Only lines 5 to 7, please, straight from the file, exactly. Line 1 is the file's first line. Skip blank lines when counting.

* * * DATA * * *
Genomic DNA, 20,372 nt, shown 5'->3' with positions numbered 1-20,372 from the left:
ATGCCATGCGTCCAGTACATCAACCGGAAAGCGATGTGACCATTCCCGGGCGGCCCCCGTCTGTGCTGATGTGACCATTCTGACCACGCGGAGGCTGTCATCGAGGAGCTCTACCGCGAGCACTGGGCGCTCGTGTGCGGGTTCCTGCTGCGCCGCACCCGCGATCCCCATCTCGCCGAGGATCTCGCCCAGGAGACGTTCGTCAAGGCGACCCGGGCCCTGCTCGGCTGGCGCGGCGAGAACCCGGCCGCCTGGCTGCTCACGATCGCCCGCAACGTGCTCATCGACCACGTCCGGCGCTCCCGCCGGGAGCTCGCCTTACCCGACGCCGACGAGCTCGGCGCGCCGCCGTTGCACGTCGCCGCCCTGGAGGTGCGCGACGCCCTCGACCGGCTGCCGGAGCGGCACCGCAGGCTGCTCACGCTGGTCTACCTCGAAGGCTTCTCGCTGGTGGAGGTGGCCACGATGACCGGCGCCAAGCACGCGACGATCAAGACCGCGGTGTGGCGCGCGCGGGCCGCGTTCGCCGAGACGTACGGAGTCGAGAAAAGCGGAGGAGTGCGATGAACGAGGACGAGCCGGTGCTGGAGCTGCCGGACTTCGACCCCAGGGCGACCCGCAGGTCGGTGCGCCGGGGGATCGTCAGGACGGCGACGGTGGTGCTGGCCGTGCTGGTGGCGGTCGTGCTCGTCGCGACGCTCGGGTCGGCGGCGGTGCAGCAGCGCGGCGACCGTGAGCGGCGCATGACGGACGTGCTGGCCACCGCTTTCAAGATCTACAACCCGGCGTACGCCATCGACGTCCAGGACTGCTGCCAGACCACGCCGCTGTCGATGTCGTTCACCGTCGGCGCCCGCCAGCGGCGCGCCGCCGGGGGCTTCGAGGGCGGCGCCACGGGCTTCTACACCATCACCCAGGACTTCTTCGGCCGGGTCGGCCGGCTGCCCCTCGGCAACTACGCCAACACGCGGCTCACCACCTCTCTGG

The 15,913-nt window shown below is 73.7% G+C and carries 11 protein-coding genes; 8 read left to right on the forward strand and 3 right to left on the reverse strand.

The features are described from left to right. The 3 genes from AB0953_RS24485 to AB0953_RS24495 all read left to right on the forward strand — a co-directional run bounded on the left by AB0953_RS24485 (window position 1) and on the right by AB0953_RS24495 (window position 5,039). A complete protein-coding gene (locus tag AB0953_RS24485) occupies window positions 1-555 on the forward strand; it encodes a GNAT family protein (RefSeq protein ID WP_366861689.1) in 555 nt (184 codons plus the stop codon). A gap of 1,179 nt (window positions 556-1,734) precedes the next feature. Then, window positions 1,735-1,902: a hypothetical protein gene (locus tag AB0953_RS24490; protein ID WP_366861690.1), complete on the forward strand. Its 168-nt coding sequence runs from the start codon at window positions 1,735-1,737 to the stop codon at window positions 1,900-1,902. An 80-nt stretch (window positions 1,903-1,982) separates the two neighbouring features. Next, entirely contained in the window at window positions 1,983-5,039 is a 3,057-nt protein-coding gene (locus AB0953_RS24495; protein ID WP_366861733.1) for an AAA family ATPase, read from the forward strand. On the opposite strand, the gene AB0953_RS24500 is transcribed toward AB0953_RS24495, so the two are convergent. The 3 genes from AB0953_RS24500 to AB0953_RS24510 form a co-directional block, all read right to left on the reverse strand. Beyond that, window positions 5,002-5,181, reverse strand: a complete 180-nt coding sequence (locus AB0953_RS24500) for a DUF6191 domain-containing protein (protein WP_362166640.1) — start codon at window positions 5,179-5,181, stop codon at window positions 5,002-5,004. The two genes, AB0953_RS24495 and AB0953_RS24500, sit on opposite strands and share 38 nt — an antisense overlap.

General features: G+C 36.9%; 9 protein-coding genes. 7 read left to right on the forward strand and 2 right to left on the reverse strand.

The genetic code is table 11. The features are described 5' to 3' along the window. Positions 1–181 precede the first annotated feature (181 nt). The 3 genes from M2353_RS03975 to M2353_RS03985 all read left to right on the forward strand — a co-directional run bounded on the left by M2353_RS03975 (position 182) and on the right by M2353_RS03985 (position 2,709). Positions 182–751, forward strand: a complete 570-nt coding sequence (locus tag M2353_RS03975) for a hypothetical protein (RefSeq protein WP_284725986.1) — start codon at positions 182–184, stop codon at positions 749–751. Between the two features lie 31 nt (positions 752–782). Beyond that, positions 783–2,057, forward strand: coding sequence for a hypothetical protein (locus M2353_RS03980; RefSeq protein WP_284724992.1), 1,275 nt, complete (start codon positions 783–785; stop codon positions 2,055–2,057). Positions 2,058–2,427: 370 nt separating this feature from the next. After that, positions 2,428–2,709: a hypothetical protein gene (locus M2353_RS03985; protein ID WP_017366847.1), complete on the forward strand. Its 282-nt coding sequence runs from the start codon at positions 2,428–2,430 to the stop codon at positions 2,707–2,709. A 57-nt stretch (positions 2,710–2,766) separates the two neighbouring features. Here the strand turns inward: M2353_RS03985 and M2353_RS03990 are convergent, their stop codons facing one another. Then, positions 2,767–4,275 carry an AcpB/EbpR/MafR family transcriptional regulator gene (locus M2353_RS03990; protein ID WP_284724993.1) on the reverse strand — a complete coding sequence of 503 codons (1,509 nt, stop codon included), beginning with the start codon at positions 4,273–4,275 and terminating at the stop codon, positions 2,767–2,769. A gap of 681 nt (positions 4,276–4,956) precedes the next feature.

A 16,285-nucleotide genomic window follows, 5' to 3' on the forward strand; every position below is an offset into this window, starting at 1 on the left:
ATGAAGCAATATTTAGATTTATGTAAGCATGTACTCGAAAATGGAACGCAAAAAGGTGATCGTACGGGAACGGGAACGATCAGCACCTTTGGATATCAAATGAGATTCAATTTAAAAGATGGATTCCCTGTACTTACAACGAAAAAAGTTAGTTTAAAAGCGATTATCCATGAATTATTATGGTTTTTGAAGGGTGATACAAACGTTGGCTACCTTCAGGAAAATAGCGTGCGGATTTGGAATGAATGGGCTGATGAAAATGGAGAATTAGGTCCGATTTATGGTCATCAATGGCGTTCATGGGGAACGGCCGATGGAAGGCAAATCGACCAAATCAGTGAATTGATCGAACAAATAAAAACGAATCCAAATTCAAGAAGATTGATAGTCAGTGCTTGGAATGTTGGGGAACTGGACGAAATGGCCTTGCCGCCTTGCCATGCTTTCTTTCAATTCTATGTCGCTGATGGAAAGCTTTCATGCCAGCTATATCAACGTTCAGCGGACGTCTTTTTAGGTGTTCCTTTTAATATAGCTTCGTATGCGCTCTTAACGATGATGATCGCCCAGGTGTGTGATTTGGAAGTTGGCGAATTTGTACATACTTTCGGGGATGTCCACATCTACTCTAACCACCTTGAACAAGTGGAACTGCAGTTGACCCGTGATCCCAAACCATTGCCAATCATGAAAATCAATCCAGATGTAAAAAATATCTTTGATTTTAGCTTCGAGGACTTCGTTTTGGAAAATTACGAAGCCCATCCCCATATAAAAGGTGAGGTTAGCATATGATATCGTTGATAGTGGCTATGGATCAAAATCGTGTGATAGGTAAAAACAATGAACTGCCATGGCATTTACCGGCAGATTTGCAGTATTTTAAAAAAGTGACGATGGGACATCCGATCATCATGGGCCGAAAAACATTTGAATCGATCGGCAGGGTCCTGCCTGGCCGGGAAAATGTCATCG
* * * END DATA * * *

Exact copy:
General features: G+C 36.9%; 9 protein-coding genes. 7 read left to right on the forward strand and 2 right to left on the reverse strand.

The genetic code is table 11. The features are described 5' to 3' along the window. Positions 1–181 precede the first annotated feature (181 nt). The 3 genes from M2353_RS03975 to M2353_RS03985 all read left to right on the forward strand — a co-directional run bounded on the left by M2353_RS03975 (position 182) and on the right by M2353_RS03985 (position 2,709). Positions 182–751, forward strand: a complete 570-nt coding sequence (locus tag M2353_RS03975) for a hypothetical protein (RefSeq protein WP_284725986.1) — start codon at positions 182–184, stop codon at positions 749–751. Between the two features lie 31 nt (positions 752–782). Beyond that, positions 783–2,057, forward strand: coding sequence for a hypothetical protein (locus M2353_RS03980; RefSeq protein WP_284724992.1), 1,275 nt, complete (start codon positions 783–785; stop codon positions 2,055–2,057). Positions 2,058–2,427: 370 nt separating this feature from the next. After that, positions 2,428–2,709: a hypothetical protein gene (locus M2353_RS03985; protein ID WP_017366847.1), complete on the forward strand. Its 282-nt coding sequence runs from the start codon at positions 2,428–2,430 to the stop codon at positions 2,707–2,709. A 57-nt stretch (positions 2,710–2,766) separates the two neighbouring features. Here the strand turns inward: M2353_RS03985 and M2353_RS03990 are convergent, their stop codons facing one another. Then, positions 2,767–4,275 carry an AcpB/EbpR/MafR family transcriptional regulator gene (locus M2353_RS03990; protein ID WP_284724993.1) on the reverse strand — a complete coding sequence of 503 codons (1,509 nt, stop codon included), beginning with the start codon at positions 4,273–4,275 and terminating at the stop codon, positions 2,767–2,769. A gap of 681 nt (positions 4,276–4,956) precedes the next feature.

A 16,285-nucleotide genomic window follows, 5' to 3' on the forward strand; every position below is an offset into this window, starting at 1 on the left: